Which is why I think its good to focus on the key point of this thread, instead of diluting it with other suggestions / hopes / improvements. We are discussing an ERROR in the values used to model the engine for a specific aircraft..

     

     

    As for your suggestions regarding engine - I completely agree, and it warrants a separate thread, as it applies to every aircraft, not just 109.

    It is not off topic because the issue that makes the 109 this way is a issue that affects all the engines in the game. The broader issue is the subject of the thread by extension. That is why we have been talking about it for the last 12 pages. 


  4. 1 hour ago, JaffaCake said:

    Fumes, its quite understandable that engines would not  read the manuals and self-destruct the moment the specified timer is exhausted. But please could we focus on actually getting something done immediately? And specifically for this thread, it would be getting the devs to adjust the current time limit on the 109 emergency timer.

     

    Yes it would mean we would still have the timer, whatever the value, but at least the aircraft won't be flying nerfed most of the time.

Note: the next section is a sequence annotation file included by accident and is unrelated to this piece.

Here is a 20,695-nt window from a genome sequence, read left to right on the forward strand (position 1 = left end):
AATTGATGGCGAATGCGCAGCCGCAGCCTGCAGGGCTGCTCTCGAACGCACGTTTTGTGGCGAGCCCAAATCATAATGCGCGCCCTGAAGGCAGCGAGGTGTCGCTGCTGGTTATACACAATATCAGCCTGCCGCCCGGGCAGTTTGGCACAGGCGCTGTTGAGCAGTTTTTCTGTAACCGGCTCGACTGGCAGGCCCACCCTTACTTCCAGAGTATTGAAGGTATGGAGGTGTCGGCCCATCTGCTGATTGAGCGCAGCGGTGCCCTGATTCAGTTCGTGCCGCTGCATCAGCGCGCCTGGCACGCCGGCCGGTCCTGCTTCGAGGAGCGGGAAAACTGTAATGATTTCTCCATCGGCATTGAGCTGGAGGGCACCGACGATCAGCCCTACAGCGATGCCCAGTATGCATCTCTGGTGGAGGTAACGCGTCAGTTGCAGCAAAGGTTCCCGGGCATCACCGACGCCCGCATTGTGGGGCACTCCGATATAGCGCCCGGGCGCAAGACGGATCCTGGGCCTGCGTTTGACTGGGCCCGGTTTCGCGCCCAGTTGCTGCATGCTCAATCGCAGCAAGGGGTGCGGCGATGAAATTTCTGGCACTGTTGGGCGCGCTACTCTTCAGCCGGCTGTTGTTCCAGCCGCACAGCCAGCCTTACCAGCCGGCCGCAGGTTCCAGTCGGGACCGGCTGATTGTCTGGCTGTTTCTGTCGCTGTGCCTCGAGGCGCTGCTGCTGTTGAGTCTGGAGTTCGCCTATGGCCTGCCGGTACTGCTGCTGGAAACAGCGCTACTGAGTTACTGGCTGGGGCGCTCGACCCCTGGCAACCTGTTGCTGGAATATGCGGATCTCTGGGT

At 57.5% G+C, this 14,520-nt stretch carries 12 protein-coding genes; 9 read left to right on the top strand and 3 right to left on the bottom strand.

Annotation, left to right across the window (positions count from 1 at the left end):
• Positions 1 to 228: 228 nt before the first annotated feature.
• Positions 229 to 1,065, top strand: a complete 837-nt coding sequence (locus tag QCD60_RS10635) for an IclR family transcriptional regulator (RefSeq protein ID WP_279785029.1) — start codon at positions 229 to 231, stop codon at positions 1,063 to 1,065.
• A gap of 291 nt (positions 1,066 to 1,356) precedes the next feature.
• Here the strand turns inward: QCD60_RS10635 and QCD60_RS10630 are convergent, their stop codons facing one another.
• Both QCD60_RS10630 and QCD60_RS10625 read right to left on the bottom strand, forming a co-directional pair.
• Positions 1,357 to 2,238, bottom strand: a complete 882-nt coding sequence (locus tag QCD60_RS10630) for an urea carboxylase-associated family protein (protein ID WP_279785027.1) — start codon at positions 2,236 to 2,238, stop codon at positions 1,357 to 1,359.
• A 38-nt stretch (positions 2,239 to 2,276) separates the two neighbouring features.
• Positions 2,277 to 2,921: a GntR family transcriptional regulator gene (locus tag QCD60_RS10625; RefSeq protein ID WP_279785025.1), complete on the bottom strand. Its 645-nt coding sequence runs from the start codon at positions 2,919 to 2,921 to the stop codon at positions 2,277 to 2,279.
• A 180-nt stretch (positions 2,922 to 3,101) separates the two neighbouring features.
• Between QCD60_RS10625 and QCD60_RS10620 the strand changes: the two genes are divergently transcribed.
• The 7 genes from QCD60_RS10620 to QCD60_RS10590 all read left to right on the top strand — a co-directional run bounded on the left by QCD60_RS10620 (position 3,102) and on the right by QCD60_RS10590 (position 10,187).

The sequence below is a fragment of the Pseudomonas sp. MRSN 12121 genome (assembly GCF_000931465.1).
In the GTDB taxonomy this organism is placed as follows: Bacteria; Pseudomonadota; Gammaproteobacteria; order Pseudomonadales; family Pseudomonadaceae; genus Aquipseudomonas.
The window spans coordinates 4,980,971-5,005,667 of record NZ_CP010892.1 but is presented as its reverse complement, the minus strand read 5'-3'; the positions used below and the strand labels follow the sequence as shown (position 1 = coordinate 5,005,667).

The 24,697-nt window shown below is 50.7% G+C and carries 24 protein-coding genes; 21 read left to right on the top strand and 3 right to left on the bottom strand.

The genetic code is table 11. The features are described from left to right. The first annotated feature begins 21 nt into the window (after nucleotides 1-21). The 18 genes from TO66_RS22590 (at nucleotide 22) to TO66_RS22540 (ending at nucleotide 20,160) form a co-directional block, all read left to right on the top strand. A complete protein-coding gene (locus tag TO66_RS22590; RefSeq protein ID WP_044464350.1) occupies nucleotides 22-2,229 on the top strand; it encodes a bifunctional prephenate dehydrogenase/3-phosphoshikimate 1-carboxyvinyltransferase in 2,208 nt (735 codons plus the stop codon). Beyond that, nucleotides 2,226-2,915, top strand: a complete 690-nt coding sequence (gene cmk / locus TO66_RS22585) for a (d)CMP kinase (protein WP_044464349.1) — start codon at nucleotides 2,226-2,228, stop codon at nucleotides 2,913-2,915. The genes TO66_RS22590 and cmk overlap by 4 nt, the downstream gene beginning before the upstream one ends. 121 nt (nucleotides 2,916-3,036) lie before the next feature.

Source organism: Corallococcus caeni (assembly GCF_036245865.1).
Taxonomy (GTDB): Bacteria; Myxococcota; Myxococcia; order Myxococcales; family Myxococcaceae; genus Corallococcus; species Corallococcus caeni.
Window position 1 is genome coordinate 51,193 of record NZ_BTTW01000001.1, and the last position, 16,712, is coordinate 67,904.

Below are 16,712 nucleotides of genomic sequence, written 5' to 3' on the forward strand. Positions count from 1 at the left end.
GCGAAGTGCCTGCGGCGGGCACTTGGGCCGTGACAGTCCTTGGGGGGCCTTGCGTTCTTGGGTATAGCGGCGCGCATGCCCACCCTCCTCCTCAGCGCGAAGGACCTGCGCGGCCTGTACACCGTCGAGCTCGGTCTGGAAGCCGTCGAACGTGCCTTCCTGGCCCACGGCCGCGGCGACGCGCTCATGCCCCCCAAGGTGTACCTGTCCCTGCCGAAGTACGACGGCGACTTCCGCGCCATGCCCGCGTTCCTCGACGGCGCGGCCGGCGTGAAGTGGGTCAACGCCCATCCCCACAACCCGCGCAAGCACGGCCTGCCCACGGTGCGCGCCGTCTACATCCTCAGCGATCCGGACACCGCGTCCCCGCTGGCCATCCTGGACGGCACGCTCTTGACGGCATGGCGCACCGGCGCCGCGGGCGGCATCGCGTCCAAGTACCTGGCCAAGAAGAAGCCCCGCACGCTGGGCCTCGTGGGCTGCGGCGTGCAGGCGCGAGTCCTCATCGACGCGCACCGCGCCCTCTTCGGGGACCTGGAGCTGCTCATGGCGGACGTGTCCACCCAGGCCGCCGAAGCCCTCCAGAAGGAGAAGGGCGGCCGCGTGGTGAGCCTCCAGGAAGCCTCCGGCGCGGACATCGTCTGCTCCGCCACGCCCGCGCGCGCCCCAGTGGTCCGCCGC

After we manage to persuade devs that their information on 109 wep time was wrong and get it corrected we can start arguing for a better engine model, which would affect ALL aircraft, not just 109. And in hindsight, such a discussion should not be part of this thread, as it is indeed generic to all aircraft.

    I dont see why these are mutually exclusive, or how my last post is preventing their discussion. I literally reiterated my desires like 1 post ago. 


  5. Since were posting anecdotes, Ill post one that has a little more relevance and is alot more revealing. 
    
    
    When I was overseas in 44 and 45, flying the J winter thru summer,
    the policy was to drop tanks and push up MP to 45 inches when German fighters
    were spotted in a position where an engagement was likely.  When you actually
    went for them, throttle up to WEP, 60 inches or so, rpm all the way up too, up
    past 3000 rpm.  And there it would stay until the engagement was over and you
    remembered to throttle back.  You could easily be at WEP for 20 minutes or
    more."

     

    Note the important bit here that it was the POLICY of his unit to do this. Were the time-limits of engines actually based on preventing kaboom, then this would have been impossible. 


  6. Since we sort of got spun around a bit, Ill reiterate my desire for the game:

     

    -Emergency power in current and future BOX titles should be unlimited without damage (this does not just apply to German planes). Exceptions to this rule would have to be supported by some specific evidence. Airplanes that require injection of some form would be limited to however long their injection mixture tank lasts.